The report revealed that Mallards were up to approximately 9.4 million, which was a slight increase from the 2018 estimate of 9.3 million, yet still 19% above the long-term average.  Blue Wing Teal numbers are approximately 5.4 million, which is 16% below the 2018 estimate of 6.5 million but 6% above the long-term average. Green-winged teal are down to 3.2 million, which is up 4% from the 2018 estimate of 3.0 million which make them 47% above their long-term average. The estimate for American Wigeon is 2.8 million which is level with the 2018 estimate of 2.8 million and 8% above the long-term average. Estimated numbers of gadwall are 3.3 million which is up 13% from the 2018 estimate of 2.9 million bringing Gads up to a whopping 43% above their long-term average. Scaup (both greater and lesser) were at 3.6 million, which is a 10% decrease from the 2018 estimate of 4.0 million making them 28% below the long-term average. Northern Shoveler (an SJ favorite) are estimated at 3.7 million which is 13% down from the 2018 estimate of 4.2 million but still a sizeable 39% above the long-term average. Redheads are at 0.7 million which is 27% below the 2018 estimate of 1.0 million and right at the long-term average. Canvasbacks came in with 0.6 million which was down 5% from the 2018 estimate of 0.7 million but still 10% above the long-term average. Pintails were estimated at 2.3 million, which was down 4% below the 2018 estimate of 2.4 million and, sadly, 42% below the long-term average.  (Note – all numbers rounded off).

So, it looks like, unfortunately, this coming season will present hunters with a slightly fewer birds but still, despite this, we might have the potential to get a crack at good numbers since most waterfowl, with the exception of Scaup and Pintail, are still above their long-term averages.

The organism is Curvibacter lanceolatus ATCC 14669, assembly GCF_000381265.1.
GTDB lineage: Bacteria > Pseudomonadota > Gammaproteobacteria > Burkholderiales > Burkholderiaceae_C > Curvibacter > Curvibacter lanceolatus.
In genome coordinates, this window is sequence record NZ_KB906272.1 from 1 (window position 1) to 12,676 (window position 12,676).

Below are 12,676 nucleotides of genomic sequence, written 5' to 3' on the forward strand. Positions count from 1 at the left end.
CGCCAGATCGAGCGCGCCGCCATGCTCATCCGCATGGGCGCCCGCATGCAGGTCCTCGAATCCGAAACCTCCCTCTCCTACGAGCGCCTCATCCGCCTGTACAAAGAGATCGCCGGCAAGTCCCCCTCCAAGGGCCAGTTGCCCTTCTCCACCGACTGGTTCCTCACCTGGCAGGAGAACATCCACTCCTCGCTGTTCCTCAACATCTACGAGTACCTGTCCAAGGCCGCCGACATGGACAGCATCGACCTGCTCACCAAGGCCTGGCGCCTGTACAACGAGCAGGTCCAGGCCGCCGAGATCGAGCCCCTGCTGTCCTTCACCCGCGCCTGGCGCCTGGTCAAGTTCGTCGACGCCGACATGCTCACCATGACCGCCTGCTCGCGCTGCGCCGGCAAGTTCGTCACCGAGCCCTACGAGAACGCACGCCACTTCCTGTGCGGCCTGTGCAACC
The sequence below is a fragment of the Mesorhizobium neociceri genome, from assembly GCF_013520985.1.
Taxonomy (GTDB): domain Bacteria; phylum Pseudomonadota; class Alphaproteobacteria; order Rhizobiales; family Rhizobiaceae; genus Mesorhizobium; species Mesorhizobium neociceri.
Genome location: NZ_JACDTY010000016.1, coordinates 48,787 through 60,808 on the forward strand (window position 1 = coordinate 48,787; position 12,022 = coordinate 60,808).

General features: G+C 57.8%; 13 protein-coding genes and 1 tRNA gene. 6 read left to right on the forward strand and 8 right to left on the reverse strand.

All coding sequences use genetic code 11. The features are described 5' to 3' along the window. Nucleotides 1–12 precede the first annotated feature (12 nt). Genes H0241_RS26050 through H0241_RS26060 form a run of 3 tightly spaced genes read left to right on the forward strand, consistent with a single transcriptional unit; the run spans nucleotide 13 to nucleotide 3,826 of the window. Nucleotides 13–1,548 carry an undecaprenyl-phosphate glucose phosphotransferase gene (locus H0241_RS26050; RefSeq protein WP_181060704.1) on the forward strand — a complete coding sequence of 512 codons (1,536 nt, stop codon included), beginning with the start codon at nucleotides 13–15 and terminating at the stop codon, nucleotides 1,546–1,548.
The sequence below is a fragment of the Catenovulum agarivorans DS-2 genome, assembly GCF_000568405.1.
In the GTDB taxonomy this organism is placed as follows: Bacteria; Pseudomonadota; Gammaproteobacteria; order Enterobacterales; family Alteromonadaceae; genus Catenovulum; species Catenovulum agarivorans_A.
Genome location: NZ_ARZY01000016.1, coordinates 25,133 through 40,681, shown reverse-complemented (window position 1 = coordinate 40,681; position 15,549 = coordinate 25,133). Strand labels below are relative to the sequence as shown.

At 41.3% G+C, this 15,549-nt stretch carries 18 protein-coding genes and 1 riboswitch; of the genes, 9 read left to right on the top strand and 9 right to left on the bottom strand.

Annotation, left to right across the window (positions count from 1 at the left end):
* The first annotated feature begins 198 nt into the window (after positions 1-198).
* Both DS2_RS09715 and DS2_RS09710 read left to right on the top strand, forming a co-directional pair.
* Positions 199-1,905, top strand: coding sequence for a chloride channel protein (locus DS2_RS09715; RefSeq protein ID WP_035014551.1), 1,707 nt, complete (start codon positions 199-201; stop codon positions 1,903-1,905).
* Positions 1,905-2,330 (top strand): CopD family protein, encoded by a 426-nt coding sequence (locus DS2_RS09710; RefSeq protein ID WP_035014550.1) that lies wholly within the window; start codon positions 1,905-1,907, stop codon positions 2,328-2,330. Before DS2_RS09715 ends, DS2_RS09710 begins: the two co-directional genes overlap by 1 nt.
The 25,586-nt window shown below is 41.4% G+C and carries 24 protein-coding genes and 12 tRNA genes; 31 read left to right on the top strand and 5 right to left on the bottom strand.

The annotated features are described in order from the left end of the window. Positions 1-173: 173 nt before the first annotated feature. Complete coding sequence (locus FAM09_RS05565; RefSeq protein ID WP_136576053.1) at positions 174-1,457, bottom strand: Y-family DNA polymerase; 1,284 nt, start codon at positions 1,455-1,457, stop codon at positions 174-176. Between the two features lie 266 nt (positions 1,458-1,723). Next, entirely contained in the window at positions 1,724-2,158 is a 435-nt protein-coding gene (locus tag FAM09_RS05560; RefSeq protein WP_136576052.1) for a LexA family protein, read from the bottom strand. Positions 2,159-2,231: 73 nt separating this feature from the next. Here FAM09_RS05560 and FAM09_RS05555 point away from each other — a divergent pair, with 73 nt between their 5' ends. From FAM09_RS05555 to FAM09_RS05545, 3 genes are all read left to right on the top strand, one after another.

As always what will be more important to waterfowl hunters in the Southern California area over small fluctuations in nationwide duck numbers is the weather.  What Southern California duck hunters really need is some weather up north to spur the available birds into migrating into our area.  Another thing we Southern California duck hunters have to consider is that the California DFW’s own state breeding population survey shows duck numbers in our state are actually down 14% over last year’s state numbers.  (You can check out DFW’s report on the California Waterfowl Breeding Survey here:  https://cdfgnews.wordpress.com/2019/06/28/cdfw-completes-2019-waterfowl-breeding-population-survey/ )

As of this report it’s 61 days until the season opens here in Southern California.  It’s a great time to start getting all your duck hunting gear ship shape and maybe go shoot a few rounds of trap or skeet to tune up. Despite the lower duck numbers in both the USFW survey and the DFW breeding survey the bigger factor for us down in this part of the state is to get the birds moving our way.  Hopefully we’ll get the weather and the birds will migrate early, and we’ll have another great season at San Jacinto!

 

San Jacinto Wildlife Area 2019 Dove Season Opener – Sunday, September 1st

Sunday, September 1st is the opening day of dove season in California.  Tom Trakes, from San Jacinto Wildlife Area, let SoCalHunt know that the entire wildlife area will be opened to dove hunting for the first two days of dove season.  From the opener on Sunday September 1st, until Monday September 2nd, hunters will be allowed to pursue doves not only on the upland areas of San Jacinto, but also over on the Wildlife Area’s duck hunting areas.  After Monday, for the remainder of the dove season, from September 3rd until September 15th, dove hunting will be allowed only on the upland side of San Jacinto.  There will be no dove hunting on the waterfowl side of SJ after September 2nd.

Tom wanted SoCalHunt to remind everyone that this year, for the first time statewide, due to Department of Fish and Wildlife regulations only non-toxic shot may be used to take any game anywhere in California.  Although the last couple years lead shot has been banned on State Wildlife Areas this is the first year for the statewide regulation.  So even if you don’t choose to hunt doves at SJ you still need UNLEADED anywhere you hunt in California.  DFW Wardens will be checking for lead shot and possession of even one round will earn you a citation.  So, if you’ve hunted upland game in areas that allowed lead shot last year be sure to check your hunting vest thoroughly to make sure an old round of lead shot from last year isn’t hiding in one of your pockets.  Also, don’t forget that your old hunting license expired at the end of June.  Be sure you have your 2019/20 hunting license including your upland endorsement on you license.